- Mahindra has finally gotten EPA approval to sell light-duty diesel pickups in the U.S.
- The new Dodge Durango, which is based on the Jeep Grand Cherokee will eschew four-wheel drive in favor of all-wheel drive in order to keep the mission of the similar vehicles separate.
- Rumors are that the next generation of GM's large SUVs will continue the tradition of body-on-frame construction.
Wilderness Bills Pending in Congress
Wilderness bills can vary in size and impact on the hobby. The following are wilderness bills currently in Congress that could dramatically reshape the face of OHV recreation.
Northern Rockies: The "Northern Rockies Ecosystem Protection Act" (H.R. 980) invents the term "Northern Rockies Bioregion" and then uses it as the reason to outlaw any motorized activity on nearly 24 million acres of land in five states (Idaho, Montana, Oregon, Utah, Wyoming) using the wilderness designation.
Utah: More than one-sixth of Utah would be off-limits to any form of motorized recreation if Congress approves H.R. 1925, "America's Red Rock Wilderness Act of 2009." The bill would designate 9.4 million acres of land in Utah as "wilderness." Most of the 168 co-sponsors of the legislation represent areas east of the Rockies.
Central Idaho Economic Development and Recreation Act (S. 3294): 330,000 acres of land in Idaho.
Colorado Wilderness Act (H.R. 4289): 34 areas totaling 850,000 acres in Colorado.
San Juan Mountains Wilderness Act (H.R. 3914; S. 2762): 44,000 acres in southwestern Colorado.
Organ Mountains-Desert Peaks Wilderness Act (S. 1689): 272,000 acres in New Mexico.
Cerro Del Yuta Wilderness and Rio San Antonio Wilderness (S. 874): 236,000 acres near Taos, New Mexico.
Forest Jobs and Recreation Act (S. 1470): Sets aside 600,000 acres while protecting timber harvesting in Montana.
Devil's Staircase Wilderness Act (S. 1272; H.R. 2888): 30,000 acres in Oregon.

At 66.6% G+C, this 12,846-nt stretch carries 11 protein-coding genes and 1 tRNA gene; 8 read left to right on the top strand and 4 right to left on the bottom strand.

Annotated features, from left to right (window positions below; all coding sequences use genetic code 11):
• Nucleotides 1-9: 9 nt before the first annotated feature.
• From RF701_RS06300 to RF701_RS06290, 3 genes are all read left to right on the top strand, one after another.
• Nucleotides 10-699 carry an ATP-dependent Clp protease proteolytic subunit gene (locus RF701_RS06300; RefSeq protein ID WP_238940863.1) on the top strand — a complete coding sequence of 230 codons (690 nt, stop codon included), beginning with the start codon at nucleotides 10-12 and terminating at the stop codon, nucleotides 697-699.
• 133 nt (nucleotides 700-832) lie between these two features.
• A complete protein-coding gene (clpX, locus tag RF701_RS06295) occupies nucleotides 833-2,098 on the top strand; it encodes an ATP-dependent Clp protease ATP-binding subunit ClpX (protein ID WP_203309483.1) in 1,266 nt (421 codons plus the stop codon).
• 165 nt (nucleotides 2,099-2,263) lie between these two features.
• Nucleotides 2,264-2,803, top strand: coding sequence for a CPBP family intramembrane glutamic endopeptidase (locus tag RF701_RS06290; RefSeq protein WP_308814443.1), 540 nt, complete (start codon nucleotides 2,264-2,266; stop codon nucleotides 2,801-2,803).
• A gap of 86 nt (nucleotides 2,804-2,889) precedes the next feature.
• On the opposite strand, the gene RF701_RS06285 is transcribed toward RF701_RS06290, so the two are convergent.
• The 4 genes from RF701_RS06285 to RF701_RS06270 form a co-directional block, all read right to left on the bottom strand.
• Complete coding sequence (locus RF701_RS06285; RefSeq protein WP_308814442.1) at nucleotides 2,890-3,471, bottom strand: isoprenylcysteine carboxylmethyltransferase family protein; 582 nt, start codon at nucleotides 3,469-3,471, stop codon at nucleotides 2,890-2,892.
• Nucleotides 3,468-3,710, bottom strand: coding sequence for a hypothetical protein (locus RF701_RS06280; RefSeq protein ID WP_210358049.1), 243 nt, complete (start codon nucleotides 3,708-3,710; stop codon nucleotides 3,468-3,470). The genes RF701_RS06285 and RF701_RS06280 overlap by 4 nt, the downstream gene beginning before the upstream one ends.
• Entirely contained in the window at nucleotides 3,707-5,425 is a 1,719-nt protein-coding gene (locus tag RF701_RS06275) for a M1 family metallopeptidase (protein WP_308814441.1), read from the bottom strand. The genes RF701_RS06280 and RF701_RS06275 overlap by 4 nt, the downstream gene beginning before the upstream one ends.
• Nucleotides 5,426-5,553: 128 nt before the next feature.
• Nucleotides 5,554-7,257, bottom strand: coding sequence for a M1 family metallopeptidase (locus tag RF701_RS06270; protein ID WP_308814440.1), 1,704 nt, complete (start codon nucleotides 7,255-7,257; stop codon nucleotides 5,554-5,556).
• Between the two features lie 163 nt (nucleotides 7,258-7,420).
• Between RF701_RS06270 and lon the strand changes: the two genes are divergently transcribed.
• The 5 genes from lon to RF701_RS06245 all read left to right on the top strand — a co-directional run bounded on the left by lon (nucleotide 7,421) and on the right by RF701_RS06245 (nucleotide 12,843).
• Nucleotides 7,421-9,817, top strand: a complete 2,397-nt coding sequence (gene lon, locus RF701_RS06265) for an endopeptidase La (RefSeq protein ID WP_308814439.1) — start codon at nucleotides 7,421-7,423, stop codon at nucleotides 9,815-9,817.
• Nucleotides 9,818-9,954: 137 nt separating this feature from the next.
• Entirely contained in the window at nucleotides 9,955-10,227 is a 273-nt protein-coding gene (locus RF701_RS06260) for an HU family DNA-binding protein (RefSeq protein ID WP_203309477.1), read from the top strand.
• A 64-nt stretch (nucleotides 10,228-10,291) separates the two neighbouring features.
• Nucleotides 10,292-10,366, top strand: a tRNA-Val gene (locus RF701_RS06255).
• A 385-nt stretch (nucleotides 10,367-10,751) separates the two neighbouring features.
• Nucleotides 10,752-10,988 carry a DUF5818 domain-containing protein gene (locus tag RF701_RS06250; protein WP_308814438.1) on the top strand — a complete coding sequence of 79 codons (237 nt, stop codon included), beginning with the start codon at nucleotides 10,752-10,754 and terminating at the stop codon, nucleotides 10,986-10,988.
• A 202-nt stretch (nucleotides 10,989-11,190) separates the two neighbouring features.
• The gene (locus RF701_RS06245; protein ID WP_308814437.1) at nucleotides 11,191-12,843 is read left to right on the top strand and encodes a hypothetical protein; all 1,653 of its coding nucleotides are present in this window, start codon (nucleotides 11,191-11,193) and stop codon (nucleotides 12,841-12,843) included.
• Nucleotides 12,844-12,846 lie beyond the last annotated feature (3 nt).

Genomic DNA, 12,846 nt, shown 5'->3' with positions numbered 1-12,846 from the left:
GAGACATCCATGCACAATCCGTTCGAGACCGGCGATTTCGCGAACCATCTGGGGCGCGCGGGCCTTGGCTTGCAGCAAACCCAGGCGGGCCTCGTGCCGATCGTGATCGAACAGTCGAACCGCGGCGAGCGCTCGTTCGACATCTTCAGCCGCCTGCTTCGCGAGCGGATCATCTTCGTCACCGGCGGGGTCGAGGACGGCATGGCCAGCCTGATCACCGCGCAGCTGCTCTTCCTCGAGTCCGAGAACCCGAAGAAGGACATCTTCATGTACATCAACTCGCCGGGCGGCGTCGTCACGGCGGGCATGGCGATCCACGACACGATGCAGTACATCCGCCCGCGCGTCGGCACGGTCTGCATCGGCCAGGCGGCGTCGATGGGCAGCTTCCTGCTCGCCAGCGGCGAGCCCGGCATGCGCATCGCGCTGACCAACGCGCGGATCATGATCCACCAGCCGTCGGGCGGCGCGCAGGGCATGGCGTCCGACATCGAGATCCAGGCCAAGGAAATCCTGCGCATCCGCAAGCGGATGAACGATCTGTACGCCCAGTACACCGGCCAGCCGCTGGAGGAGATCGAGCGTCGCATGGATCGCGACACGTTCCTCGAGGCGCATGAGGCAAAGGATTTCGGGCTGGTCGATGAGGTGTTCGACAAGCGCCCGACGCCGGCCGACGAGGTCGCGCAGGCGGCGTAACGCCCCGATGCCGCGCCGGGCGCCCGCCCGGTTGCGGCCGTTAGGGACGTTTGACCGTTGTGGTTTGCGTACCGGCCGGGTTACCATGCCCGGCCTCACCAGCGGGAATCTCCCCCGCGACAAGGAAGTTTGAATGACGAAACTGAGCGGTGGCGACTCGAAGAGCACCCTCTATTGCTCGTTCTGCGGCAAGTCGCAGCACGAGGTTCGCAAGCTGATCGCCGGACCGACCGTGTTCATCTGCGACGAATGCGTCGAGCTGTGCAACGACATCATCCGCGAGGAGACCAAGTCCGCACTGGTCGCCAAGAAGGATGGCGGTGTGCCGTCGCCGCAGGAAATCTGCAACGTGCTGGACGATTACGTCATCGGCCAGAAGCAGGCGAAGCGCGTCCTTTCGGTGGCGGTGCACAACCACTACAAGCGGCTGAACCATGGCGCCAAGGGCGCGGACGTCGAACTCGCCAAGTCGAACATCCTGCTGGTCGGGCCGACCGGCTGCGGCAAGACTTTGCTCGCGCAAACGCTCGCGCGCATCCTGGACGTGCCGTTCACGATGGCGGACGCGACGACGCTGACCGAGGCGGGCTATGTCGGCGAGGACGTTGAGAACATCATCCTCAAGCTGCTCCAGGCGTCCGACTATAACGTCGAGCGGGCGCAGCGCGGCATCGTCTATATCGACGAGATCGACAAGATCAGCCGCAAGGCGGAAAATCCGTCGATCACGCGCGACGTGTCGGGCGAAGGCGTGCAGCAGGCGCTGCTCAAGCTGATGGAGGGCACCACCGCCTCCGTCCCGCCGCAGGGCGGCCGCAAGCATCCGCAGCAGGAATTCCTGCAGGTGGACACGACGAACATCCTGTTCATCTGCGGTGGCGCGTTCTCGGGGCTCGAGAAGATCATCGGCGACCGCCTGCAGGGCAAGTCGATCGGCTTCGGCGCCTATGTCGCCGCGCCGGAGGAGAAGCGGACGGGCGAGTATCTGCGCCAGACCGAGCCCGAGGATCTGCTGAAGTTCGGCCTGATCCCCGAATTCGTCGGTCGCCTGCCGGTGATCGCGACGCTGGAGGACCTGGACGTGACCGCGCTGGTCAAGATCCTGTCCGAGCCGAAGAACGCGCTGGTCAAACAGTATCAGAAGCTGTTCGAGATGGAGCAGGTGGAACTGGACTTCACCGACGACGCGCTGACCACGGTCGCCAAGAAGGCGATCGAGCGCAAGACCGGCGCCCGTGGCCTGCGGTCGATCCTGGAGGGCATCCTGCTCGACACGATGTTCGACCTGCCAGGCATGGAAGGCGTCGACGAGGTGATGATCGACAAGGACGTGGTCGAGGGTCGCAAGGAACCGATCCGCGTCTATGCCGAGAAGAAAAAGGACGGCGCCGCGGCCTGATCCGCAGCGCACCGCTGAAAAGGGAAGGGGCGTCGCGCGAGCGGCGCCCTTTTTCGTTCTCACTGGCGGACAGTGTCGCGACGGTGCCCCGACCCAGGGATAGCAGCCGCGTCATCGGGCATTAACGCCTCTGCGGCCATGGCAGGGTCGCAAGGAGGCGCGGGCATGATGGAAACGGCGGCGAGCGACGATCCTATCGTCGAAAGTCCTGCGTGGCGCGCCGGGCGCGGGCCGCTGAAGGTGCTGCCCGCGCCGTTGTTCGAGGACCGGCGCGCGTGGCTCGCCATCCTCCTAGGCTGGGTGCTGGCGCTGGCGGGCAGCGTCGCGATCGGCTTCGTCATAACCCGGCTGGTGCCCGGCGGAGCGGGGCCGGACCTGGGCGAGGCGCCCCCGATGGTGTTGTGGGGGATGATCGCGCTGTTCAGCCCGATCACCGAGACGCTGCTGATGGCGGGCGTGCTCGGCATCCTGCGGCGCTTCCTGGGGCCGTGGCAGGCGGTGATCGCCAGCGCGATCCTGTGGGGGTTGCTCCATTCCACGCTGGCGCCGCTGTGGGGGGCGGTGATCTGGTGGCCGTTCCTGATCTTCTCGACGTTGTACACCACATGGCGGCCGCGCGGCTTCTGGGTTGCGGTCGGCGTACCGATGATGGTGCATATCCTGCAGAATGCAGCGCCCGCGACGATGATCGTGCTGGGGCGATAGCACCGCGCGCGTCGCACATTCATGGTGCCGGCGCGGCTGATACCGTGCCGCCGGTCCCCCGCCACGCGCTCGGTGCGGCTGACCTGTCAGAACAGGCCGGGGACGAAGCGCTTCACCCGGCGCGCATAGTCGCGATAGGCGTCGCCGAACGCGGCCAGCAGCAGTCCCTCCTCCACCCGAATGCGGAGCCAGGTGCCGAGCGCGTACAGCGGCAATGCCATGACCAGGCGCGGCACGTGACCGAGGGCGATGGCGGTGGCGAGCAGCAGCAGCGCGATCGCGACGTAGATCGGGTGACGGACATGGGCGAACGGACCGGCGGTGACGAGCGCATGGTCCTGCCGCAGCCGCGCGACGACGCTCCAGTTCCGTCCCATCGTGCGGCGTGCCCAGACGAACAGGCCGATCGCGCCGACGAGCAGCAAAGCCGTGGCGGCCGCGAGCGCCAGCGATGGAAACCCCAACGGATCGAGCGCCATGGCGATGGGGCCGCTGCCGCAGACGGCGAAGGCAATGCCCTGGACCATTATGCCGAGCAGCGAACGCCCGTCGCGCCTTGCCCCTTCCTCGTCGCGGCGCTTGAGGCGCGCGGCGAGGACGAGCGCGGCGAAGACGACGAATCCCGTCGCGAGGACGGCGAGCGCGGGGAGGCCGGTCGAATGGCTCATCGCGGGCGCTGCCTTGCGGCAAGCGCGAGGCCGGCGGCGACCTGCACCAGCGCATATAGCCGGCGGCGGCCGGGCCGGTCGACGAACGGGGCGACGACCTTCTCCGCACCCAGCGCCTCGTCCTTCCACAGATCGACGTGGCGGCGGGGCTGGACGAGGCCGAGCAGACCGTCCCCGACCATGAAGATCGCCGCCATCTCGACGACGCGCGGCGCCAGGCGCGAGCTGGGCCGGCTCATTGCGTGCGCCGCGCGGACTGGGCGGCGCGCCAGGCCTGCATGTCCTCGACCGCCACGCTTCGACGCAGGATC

Tony Dean Cheyenne River Valley Conservation Act (S. 3310): 50,000 acres in South Dakota.
Tennessee Wilderness Act (S. 3470): 20,000 acres near the Great Smoky Mountains National Park, Tennessee.
While these bills have not yet been passed, other wilderness bills have resulted in real trails being closed to OHV enthusiasts. Some examples of areas where off-road recreation is no longer permitted are:
Canaan Mountain Sawmill Road, Utah: The road was built around the turn of the last century for access to a sawmill at the top of Canaan Mountain in Utah near the Arizona border. For decades, it had been a popular recreation route with spectacular vistas of the Grand Staircase and Arizona Strip. In 2009, Congress included the Canaan Mountain Wilderness, along with nearly 160 other measures, in the Omnibus Public Land Management Act. As a result, OHV access was then outlawed on nearly 2.2 million acres of new wilderness in nine states when the law took effect in March 2009.
Dickshooter Ridge Road, Idaho: About 17 miles of road on Dickshooter Ridge between Battle and Deep Creeks was closed when the Owyhee Canyonlands Wilderness was created in southwest Idaho as a result of the 2009 law. The road offered spectacular views of vertical walled gorges and vistas of the surrounding desert plateaus. The road was named after Dick Shooter, who established a homestead there and was the original route that old-timers used to travel from Silver City to Salt Lake and the Humboldt (Nevada) area.
Lonstine River Road, Oregon: The popular road south of Lonstine, Oregon, would be closed if Congress passes the Northern Rockies Ecosystem Protection Act. The legislation invents the term "Northern Rockies Bioregion" as the reason to outlaw any motorized activity on nearly 24 million acres of land in five States (Idaho, Montana, Oregon, Utah, Wyoming). Bill sponsors want to create the Eagle Cap Wilderness and close the road within the Wallowa-Whitman National Forest.